Besides the fact that, though mention occurs in the lyrics about the “Word”,
    its Christian association seems quite thin and seems frankly naturalistic to me,
    a pagan paeon to nature.

  3. Brian Anderson says:

    In 1959, as a nine year old I was given, for a birthday present, the St. Joseph’s
    Daily Missal. It made participation at Mass so much easier. Latin on the left
    and English with pictures on the right. With a bit of effort I always knew where the priest was at. I prayed silently in English what I heard in Latin. The myth dispensers
    went to work, during and after the council, that we needed
    to start participating. They waged a successful propaganda campaign. But I think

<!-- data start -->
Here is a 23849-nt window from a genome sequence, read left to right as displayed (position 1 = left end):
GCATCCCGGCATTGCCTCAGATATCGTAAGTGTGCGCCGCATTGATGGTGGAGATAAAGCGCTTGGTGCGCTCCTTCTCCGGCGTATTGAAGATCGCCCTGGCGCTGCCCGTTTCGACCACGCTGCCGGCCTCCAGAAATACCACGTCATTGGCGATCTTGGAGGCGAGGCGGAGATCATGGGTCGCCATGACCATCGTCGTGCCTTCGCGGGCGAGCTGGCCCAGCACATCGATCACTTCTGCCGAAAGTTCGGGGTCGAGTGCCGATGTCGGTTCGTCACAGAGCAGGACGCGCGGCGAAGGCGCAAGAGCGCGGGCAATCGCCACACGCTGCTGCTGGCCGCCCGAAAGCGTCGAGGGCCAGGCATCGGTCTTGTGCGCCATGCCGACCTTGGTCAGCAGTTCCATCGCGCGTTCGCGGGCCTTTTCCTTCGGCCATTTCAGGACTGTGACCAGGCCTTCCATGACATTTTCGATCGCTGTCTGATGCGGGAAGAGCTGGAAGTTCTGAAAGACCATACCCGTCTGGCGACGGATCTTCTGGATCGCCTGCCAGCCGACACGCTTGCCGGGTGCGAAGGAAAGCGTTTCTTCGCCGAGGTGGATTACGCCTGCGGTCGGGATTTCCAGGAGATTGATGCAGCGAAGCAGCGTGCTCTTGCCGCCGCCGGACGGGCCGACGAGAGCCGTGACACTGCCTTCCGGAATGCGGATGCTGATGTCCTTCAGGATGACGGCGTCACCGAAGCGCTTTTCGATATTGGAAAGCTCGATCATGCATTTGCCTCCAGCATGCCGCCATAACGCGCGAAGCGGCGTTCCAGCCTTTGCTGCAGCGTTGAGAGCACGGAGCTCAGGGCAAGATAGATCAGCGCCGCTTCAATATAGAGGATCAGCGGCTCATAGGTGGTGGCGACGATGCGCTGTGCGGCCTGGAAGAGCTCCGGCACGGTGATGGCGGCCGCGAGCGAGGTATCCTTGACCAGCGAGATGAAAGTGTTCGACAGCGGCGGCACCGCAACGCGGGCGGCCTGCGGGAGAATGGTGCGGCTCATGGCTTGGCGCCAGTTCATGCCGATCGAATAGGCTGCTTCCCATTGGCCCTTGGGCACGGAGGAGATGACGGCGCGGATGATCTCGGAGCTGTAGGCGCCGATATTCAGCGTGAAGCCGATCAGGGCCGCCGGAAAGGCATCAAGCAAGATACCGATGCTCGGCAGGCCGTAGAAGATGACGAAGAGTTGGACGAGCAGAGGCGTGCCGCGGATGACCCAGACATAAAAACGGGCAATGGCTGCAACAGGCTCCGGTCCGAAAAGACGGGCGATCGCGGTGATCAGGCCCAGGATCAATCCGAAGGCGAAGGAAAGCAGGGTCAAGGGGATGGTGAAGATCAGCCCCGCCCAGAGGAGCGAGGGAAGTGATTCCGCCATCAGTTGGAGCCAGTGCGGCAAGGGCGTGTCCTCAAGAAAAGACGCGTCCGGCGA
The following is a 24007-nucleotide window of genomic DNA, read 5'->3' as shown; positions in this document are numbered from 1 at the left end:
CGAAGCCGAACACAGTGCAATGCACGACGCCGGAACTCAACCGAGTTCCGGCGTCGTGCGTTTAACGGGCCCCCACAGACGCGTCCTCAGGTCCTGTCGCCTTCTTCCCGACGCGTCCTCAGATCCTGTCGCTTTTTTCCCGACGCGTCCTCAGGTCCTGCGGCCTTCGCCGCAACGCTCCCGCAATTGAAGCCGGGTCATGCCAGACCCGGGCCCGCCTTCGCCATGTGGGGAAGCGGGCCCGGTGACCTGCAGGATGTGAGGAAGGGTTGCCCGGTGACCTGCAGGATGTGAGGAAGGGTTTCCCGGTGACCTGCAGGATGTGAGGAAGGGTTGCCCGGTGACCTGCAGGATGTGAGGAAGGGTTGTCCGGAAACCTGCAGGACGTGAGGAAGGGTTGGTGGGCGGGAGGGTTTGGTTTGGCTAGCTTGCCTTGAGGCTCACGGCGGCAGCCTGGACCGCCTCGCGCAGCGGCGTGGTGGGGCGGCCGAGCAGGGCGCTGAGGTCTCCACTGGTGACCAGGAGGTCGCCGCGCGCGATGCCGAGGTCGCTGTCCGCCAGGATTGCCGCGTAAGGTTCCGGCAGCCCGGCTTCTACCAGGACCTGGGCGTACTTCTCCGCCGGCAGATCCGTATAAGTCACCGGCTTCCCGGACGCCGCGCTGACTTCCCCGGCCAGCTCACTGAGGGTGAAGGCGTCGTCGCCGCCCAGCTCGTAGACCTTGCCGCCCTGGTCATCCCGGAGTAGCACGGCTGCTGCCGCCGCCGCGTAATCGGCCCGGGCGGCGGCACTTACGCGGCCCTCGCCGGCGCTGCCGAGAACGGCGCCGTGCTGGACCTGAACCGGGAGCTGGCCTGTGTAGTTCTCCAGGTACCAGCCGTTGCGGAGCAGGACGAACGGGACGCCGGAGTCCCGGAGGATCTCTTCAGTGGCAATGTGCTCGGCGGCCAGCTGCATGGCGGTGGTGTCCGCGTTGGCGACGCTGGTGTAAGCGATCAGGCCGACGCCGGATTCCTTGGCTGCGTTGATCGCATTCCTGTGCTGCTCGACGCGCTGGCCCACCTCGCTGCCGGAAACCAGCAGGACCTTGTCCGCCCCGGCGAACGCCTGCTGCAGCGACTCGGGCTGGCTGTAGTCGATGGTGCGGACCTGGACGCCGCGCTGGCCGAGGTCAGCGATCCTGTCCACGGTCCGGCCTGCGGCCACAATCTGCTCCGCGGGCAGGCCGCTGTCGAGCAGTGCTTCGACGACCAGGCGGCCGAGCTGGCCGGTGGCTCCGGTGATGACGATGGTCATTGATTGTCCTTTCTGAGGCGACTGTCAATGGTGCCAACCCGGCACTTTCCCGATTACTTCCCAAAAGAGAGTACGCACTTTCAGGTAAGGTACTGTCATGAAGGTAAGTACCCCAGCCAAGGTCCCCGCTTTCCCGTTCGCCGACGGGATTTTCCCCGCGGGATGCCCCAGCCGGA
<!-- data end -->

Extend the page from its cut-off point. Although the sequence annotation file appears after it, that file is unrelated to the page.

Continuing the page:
that it is spent. Pope Benedict’s “Spirit of the Liturgy” and inspiring
    reflections such as those by Fr. Z., renew my hope.

  4. catholiclady says:

    Bravo! Bravo! Bravo!

  5. Tim Ferguson says:

    Fr. John,

    Msgr. Schuler once told me that he suspected the reason that “pony” versions of the New Testament – with the Greek on one side and the Latin on the other – were made so readily available to seminarians in erstwhile days is to get seminarians to think of Latin as their friend. In contrast to the intricacies of Greek (different alphabet and all!), Latin could be downright easy!

    Perhaps using the chant version of the Creed during the Coronation Mass was inspired by the same mentality: “Okay you liturgists, you! You think Mozart impedes congregational participation? Well, here, we’ve got some nice, easy Gregorian chant for you.”

    p.s. – Mozart is good, and the Coronation Mass one of my favorite, and I’m thrilled that it’s been used again at St. Peter’s, but I think that Papa Haydn’s Paukenmesse would have been more fitting for the circumstances. Plus, any Mass that uses kettledrums shamelessly scores extra points in my book!